I've been thinking quite hard about how to go about introducing people to Astrophotography. In the end I think it would be easiest to just get you out shooting with a few tips to start. Since we just had the total eclipse of the moon, and we're also just past the full moon, I think it would be a great time to start off our Astrophotography by shooting the Moon .
Hopefully everyone has a DSLR as this will make things quite a bit easier. It is not necessary, but I've found it's easier for the following reason. I always shoot the moon in manual mode. YES THAT'S RIGHT!!! You will have to become comfortable with shooting in manual. The good thing about this is that you'll quickly find that knowing your camera and how to shoot in manual will help you in your other forms of photography. Most point and shoot cameras also have a manual mode, but I am not familiar with their operation and will not be able to be of much assistance (that is what your manual and the Internet is for)
Things you will need for the first assignment
- Camera (DSLR Preferred)
- Lens (zoom or telephoto if possible)
- Tripod (to keep the camera steady)
- some sort of program to do some editing (photoshop, Gimp, etc)
We will be using iso 100 to photograph the moon, and an aperture somewhere in the middle of the lens' range. The only reason I'm suggesting an aperture in the middle is that, depending on the lens you are using, the middle aperture settings will usually be the sharpest. Another request from myself, is that you shoot in RAW not JPEG.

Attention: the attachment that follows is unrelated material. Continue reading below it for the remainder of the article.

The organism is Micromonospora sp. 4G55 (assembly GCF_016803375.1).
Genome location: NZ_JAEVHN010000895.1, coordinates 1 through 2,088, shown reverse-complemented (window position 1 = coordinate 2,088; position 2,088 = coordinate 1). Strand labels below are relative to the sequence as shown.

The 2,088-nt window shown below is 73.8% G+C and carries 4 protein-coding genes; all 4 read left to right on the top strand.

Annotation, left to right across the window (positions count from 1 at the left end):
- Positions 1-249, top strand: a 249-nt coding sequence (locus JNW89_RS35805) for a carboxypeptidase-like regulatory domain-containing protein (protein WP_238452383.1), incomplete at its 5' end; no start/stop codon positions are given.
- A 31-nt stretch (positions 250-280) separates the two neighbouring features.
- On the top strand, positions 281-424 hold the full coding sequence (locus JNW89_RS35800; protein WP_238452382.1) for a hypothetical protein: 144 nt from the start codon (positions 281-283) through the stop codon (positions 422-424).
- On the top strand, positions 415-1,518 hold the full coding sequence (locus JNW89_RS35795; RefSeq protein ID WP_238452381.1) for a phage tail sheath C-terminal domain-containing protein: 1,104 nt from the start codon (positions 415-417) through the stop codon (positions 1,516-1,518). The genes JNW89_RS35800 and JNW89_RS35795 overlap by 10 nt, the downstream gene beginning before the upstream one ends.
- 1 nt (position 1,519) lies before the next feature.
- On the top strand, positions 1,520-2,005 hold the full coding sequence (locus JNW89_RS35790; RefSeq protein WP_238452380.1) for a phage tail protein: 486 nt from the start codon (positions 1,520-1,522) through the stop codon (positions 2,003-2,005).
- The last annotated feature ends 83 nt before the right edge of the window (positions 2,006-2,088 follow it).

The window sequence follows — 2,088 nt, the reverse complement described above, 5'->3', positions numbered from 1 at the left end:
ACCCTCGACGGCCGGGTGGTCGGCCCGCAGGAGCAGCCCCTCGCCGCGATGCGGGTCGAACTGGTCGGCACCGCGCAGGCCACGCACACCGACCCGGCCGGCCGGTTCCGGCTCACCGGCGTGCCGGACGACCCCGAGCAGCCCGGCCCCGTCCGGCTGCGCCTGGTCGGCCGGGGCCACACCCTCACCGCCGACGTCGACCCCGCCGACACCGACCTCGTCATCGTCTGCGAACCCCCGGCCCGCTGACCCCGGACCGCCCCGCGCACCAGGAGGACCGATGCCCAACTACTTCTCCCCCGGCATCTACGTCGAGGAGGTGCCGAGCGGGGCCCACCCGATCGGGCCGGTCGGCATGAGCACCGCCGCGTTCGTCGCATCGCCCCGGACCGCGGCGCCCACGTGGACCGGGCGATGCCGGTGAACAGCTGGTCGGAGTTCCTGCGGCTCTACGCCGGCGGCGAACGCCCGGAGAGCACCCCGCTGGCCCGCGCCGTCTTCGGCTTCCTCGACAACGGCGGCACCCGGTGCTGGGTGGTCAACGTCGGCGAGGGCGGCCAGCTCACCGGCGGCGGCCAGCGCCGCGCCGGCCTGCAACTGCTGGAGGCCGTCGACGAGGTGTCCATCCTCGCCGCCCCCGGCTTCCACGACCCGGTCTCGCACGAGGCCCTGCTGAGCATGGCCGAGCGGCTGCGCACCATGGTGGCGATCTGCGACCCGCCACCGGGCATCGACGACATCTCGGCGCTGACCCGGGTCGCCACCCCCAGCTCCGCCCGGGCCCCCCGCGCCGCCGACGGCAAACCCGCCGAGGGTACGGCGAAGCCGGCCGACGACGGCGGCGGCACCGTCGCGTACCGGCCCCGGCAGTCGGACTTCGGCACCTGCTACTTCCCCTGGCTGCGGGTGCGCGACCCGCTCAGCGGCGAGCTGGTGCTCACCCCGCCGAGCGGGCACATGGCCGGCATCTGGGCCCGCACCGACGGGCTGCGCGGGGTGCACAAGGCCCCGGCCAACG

I've found that the best time of day to shoot the moon is either within the first half hour after the sun sets, or about half an hour before the sun rises. This will give you better contrast between the lights and darks. The mountain peaks and craters will show up better.
Another good tip is to either use the shutter delay, or mirror lockup. This will help keep the camera rock solid and will give you better details in the moon.
The most common mistake when shooting the moon is that we sometimes forget where the actual light source is from.... Think of photographing the moon like this.... You're standing in a very dark room and you are photographing a subject out of the window of that room. Outside is very bright!!!
You'd never ever do a long exposure just because you are in a dark room... it's the subject that you set your exposure for the moon is visible due to reflected sunlight.
With that being said, always set your camera to manual.
Next when shooting the moon to get the exposure correct one of the tricks that I use it to set the camera to "Spot Metering", that way it will get the correct metering for the moon. When in manual mode you should have a function on the camera that will suggest the correct metering. If you switch to aperture priority, point the camera directly at the moon and note what the shutter speed is. Once you've noted the shutter speed set your camera back to manual and set the shutter speed two speeds faster (underexpose) then it showed in aperture priority. This will allow us to capture details in both the shadows and the highlights of the moon. Remember, it is a reflection from the sun.
Once you've taken a shot or two, take a look at the photo on your preview, it should look a little on the dark side, don't worry about that, we can bring up details and brighten it up in post processing. The key is that nothing is (blown out on the histogram).
I'll most likely be adding to this post as I'm sure I have forgot some things.
I'll also be having some "hangouts" for people who wish to talk more or have me clarify some things. Also, feel free to ask questions on this post.
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